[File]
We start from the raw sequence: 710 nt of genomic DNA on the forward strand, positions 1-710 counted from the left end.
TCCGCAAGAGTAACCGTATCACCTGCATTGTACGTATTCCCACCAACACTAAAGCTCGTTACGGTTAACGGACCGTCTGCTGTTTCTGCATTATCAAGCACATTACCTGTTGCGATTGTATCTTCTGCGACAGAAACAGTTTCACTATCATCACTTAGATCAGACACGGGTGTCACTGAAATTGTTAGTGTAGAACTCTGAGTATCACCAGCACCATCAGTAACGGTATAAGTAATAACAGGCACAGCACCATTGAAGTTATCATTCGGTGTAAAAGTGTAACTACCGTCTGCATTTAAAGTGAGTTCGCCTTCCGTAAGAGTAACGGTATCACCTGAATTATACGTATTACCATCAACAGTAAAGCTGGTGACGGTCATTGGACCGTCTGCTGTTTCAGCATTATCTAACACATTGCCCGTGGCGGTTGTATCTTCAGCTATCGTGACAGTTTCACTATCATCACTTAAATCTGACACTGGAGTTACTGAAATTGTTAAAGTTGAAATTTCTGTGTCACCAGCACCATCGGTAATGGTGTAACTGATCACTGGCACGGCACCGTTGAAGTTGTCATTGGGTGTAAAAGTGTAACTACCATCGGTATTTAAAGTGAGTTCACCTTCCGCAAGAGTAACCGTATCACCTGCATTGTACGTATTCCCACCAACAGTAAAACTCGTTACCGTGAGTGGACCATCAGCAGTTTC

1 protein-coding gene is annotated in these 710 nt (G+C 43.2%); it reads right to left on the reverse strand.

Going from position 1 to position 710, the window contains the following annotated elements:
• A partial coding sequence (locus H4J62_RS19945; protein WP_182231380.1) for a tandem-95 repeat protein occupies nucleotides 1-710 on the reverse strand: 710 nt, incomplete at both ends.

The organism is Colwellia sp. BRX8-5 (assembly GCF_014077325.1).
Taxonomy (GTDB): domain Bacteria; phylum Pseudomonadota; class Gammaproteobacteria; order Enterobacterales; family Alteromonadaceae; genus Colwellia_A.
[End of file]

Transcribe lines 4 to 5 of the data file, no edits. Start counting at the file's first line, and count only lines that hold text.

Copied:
Going from position 1 to position 710, the window contains the following annotated elements:
• A partial coding sequence (locus H4J62_RS19945; protein WP_182231380.1) for a tandem-95 repeat protein occupies nucleotides 1-710 on the reverse strand: 710 nt, incomplete at both ends.